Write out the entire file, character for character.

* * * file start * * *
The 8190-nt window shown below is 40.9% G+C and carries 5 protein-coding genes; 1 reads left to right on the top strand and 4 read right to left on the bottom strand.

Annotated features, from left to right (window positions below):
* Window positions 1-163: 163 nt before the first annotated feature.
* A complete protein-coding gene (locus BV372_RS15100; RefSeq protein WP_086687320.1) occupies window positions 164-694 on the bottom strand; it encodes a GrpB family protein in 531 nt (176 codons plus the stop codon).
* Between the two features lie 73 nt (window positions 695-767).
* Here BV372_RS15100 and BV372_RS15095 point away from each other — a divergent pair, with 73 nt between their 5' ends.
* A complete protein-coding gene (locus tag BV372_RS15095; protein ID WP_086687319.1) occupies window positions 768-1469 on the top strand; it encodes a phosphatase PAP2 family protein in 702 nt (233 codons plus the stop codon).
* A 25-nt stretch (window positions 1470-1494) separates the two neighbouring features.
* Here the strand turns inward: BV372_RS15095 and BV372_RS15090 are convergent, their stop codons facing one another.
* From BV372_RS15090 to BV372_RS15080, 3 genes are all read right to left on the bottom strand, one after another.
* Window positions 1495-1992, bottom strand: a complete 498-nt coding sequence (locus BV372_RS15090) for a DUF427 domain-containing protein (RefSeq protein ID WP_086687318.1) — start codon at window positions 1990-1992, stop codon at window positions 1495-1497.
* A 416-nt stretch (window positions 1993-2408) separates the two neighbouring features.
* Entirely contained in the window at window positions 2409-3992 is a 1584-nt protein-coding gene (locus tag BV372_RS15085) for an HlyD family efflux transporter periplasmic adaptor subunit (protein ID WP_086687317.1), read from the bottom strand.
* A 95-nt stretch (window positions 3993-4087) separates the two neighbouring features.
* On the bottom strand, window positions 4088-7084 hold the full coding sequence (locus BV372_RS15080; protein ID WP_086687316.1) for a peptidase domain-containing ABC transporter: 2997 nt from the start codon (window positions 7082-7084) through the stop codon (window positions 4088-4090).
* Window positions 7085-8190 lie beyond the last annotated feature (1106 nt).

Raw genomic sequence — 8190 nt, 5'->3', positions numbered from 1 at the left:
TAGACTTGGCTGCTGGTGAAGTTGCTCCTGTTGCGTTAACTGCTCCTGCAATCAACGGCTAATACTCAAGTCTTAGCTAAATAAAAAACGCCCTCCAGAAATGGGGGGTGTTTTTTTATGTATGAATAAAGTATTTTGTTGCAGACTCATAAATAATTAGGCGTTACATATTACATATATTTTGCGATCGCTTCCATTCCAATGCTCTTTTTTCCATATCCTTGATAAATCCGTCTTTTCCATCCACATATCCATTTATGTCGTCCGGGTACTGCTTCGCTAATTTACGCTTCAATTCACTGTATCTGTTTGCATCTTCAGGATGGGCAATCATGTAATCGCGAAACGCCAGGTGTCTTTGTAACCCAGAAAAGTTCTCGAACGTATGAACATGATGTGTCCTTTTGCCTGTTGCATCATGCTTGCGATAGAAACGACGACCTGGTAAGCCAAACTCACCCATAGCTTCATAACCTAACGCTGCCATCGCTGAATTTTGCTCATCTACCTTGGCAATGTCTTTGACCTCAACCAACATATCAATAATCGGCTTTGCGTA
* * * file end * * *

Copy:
The 8190-nt window shown below is 40.9% G+C and carries 5 protein-coding genes; 1 reads left to right on the top strand and 4 read right to left on the bottom strand.

Annotated features, from left to right (window positions below):
* Window positions 1-163: 163 nt before the first annotated feature.
* A complete protein-coding gene (locus BV372_RS15100; RefSeq protein WP_086687320.1) occupies window positions 164-694 on the bottom strand; it encodes a GrpB family protein in 531 nt (176 codons plus the stop codon).
* Between the two features lie 73 nt (window positions 695-767).
* Here BV372_RS15100 and BV372_RS15095 point away from each other — a divergent pair, with 73 nt between their 5' ends.
* A complete protein-coding gene (locus tag BV372_RS15095; protein ID WP_086687319.1) occupies window positions 768-1469 on the top strand; it encodes a phosphatase PAP2 family protein in 702 nt (233 codons plus the stop codon).
* A 25-nt stretch (window positions 1470-1494) separates the two neighbouring features.
* Here the strand turns inward: BV372_RS15095 and BV372_RS15090 are convergent, their stop codons facing one another.
* From BV372_RS15090 to BV372_RS15080, 3 genes are all read right to left on the bottom strand, one after another.
* Window positions 1495-1992, bottom strand: a complete 498-nt coding sequence (locus BV372_RS15090) for a DUF427 domain-containing protein (RefSeq protein ID WP_086687318.1) — start codon at window positions 1990-1992, stop codon at window positions 1495-1497.
* A 416-nt stretch (window positions 1993-2408) separates the two neighbouring features.
* Entirely contained in the window at window positions 2409-3992 is a 1584-nt protein-coding gene (locus tag BV372_RS15085) for an HlyD family efflux transporter periplasmic adaptor subunit (protein ID WP_086687317.1), read from the bottom strand.
* A 95-nt stretch (window positions 3993-4087) separates the two neighbouring features.
* On the bottom strand, window positions 4088-7084 hold the full coding sequence (locus BV372_RS15080; protein ID WP_086687316.1) for a peptidase domain-containing ABC transporter: 2997 nt from the start codon (window positions 7082-7084) through the stop codon (window positions 4088-4090).
* Window positions 7085-8190 lie beyond the last annotated feature (1106 nt).

Raw genomic sequence — 8190 nt, 5'->3', positions numbered from 1 at the left:
TAGACTTGGCTGCTGGTGAAGTTGCTCCTGTTGCGTTAACTGCTCCTGCAATCAACGGCTAATACTCAAGTCTTAGCTAAATAAAAAACGCCCTCCAGAAATGGGGGGTGTTTTTTTATGTATGAATAAAGTATTTTGTTGCAGACTCATAAATAATTAGGCGTTACATATTACATATATTTTGCGATCGCTTCCATTCCAATGCTCTTTTTTCCATATCCTTGATAAATCCGTCTTTTCCATCCACATATCCATTTATGTCGTCCGGGTACTGCTTCGCTAATTTACGCTTCAATTCACTGTATCTGTTTGCATCTTCAGGATGGGCAATCATGTAATCGCGAAACGCCAGGTGTCTTTGTAACCCAGAAAAGTTCTCGAACGTATGAACATGATGTGTCCTTTTGCCTGTTGCATCATGCTTGCGATAGAAACGACGACCTGGTAAGCCAAACTCACCCATAGCTTCATAACCTAACGCTGCCATCGCTGAATTTTGCTCATCTACCTTGGCAATGTCTTTGACCTCAACCAACATATCAATAATCGGCTTTGCGTA